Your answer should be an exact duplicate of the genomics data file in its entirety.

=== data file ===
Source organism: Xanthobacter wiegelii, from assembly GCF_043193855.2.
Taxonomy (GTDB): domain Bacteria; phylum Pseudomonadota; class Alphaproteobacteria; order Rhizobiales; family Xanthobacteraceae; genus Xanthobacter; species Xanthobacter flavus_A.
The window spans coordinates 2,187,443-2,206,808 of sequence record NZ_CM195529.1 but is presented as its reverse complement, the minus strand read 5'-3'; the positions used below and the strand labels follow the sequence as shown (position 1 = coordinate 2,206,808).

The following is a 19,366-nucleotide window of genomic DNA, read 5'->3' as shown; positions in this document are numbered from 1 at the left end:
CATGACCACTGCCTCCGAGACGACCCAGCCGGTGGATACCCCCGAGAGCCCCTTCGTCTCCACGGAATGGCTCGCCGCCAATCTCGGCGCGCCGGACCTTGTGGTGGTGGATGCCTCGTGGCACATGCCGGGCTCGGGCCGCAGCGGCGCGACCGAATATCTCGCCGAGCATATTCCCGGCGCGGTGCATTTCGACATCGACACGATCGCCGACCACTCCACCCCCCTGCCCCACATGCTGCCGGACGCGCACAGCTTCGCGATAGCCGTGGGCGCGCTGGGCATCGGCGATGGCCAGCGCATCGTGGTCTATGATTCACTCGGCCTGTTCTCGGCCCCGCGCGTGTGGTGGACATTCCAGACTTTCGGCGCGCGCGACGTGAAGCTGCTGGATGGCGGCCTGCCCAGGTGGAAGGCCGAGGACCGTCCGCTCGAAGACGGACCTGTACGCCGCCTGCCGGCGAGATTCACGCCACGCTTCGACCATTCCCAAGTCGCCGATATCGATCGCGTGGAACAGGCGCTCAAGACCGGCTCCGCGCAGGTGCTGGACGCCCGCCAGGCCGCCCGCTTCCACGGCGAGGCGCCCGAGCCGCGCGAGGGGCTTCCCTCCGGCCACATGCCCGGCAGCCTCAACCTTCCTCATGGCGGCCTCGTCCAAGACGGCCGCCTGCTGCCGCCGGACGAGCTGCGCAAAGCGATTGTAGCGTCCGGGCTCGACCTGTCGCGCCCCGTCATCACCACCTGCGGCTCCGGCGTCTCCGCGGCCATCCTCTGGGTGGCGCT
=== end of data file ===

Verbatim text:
Source organism: Xanthobacter wiegelii, from assembly GCF_043193855.2.
Taxonomy (GTDB): domain Bacteria; phylum Pseudomonadota; class Alphaproteobacteria; order Rhizobiales; family Xanthobacteraceae; genus Xanthobacter; species Xanthobacter flavus_A.
The window spans coordinates 2,187,443-2,206,808 of sequence record NZ_CM195529.1 but is presented as its reverse complement, the minus strand read 5'-3'; the positions used below and the strand labels follow the sequence as shown (position 1 = coordinate 2,206,808).

The following is a 19,366-nucleotide window of genomic DNA, read 5'->3' as shown; positions in this document are numbered from 1 at the left end:
CATGACCACTGCCTCCGAGACGACCCAGCCGGTGGATACCCCCGAGAGCCCCTTCGTCTCCACGGAATGGCTCGCCGCCAATCTCGGCGCGCCGGACCTTGTGGTGGTGGATGCCTCGTGGCACATGCCGGGCTCGGGCCGCAGCGGCGCGACCGAATATCTCGCCGAGCATATTCCCGGCGCGGTGCATTTCGACATCGACACGATCGCCGACCACTCCACCCCCCTGCCCCACATGCTGCCGGACGCGCACAGCTTCGCGATAGCCGTGGGCGCGCTGGGCATCGGCGATGGCCAGCGCATCGTGGTCTATGATTCACTCGGCCTGTTCTCGGCCCCGCGCGTGTGGTGGACATTCCAGACTTTCGGCGCGCGCGACGTGAAGCTGCTGGATGGCGGCCTGCCCAGGTGGAAGGCCGAGGACCGTCCGCTCGAAGACGGACCTGTACGCCGCCTGCCGGCGAGATTCACGCCACGCTTCGACCATTCCCAAGTCGCCGATATCGATCGCGTGGAACAGGCGCTCAAGACCGGCTCCGCGCAGGTGCTGGACGCCCGCCAGGCCGCCCGCTTCCACGGCGAGGCGCCCGAGCCGCGCGAGGGGCTTCCCTCCGGCCACATGCCCGGCAGCCTCAACCTTCCTCATGGCGGCCTCGTCCAAGACGGCCGCCTGCTGCCGCCGGACGAGCTGCGCAAAGCGATTGTAGCGTCCGGGCTCGACCTGTCGCGCCCCGTCATCACCACCTGCGGCTCCGGCGTCTCCGCGGCCATCCTCTGGGTGGCGCT